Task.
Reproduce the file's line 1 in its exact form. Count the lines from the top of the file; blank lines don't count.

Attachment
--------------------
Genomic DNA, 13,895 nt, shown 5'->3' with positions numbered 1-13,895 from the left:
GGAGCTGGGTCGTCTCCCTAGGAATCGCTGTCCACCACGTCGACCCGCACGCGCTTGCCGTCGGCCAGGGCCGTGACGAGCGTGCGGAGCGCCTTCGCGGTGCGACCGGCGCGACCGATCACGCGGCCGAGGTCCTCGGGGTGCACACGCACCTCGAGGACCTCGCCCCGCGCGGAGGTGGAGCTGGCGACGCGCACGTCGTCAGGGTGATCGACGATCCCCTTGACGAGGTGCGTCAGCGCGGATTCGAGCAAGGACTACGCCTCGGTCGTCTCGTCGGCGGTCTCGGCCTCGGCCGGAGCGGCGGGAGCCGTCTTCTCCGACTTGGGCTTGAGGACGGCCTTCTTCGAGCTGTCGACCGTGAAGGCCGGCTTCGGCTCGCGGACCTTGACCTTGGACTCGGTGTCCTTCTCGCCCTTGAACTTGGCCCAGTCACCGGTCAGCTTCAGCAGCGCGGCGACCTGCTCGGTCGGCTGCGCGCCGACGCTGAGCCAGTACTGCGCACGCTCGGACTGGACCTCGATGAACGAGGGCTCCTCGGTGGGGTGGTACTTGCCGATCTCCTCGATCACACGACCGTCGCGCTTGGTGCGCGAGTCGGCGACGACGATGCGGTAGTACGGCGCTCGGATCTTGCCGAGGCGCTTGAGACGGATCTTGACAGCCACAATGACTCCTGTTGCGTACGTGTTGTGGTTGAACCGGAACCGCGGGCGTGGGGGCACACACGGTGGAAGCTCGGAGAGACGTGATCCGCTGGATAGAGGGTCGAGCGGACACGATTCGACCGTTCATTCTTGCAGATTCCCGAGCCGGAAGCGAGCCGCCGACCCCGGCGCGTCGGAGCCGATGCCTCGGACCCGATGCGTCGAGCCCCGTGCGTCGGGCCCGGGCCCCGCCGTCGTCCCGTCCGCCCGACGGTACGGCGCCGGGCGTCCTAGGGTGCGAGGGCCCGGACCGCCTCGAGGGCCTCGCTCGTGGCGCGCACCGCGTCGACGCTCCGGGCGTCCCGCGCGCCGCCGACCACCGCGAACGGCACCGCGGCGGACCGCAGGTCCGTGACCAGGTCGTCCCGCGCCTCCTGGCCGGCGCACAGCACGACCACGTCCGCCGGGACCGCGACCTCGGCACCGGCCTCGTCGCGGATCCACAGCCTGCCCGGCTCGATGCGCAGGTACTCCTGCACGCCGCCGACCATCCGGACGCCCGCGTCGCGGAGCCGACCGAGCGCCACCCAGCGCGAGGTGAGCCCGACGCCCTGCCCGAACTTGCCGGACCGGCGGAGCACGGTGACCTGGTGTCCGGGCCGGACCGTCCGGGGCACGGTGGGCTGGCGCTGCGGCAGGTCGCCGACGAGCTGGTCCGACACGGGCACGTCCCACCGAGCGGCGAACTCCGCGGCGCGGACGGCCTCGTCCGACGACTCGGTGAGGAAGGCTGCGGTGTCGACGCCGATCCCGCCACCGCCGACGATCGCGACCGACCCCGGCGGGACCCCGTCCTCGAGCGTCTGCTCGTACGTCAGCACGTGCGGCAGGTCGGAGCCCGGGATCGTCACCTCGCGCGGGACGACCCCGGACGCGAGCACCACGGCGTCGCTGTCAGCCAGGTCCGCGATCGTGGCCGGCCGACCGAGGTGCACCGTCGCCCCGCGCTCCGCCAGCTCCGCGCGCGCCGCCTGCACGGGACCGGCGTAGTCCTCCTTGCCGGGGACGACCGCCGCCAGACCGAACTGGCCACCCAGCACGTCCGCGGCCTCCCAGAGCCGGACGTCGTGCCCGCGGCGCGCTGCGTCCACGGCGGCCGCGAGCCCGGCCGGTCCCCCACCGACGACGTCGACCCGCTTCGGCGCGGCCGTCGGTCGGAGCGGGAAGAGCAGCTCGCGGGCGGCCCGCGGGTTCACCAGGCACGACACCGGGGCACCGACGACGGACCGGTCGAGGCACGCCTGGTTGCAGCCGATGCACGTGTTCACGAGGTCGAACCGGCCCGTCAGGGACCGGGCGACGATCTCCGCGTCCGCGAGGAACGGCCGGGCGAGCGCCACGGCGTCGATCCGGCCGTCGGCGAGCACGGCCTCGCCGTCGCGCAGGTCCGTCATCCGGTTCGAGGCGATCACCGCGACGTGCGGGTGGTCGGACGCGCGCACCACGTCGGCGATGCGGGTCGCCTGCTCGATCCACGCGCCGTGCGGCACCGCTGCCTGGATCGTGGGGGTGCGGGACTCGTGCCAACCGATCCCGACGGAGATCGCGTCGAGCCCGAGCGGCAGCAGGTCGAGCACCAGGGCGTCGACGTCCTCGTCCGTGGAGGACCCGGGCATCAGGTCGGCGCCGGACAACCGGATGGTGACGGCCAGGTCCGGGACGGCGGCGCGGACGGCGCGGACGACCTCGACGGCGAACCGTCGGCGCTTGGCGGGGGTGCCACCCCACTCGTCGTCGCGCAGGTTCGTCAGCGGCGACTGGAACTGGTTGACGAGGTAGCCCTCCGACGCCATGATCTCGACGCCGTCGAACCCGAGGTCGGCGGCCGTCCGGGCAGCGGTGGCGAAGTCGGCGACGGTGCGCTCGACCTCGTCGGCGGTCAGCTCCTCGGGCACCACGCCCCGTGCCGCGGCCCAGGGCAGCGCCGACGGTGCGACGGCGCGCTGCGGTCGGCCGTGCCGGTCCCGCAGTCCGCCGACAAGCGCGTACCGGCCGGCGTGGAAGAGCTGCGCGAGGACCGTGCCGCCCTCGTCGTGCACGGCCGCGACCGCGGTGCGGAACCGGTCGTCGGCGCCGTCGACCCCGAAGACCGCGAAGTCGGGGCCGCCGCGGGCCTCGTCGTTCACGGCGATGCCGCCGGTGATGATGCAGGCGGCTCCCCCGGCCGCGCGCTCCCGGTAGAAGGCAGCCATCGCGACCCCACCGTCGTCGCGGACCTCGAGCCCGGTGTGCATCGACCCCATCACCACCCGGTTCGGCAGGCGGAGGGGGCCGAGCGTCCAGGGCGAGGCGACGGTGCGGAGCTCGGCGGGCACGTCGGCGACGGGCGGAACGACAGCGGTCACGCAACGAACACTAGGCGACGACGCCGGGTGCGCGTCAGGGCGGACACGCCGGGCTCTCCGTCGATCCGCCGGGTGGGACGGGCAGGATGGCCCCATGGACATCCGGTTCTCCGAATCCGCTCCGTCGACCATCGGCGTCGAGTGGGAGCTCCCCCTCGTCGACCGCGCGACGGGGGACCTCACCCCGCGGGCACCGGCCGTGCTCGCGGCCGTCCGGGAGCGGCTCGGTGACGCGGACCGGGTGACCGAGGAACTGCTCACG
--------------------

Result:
Genomic DNA, 13,895 nt, shown 5'->3' with positions numbered 1-13,895 from the left: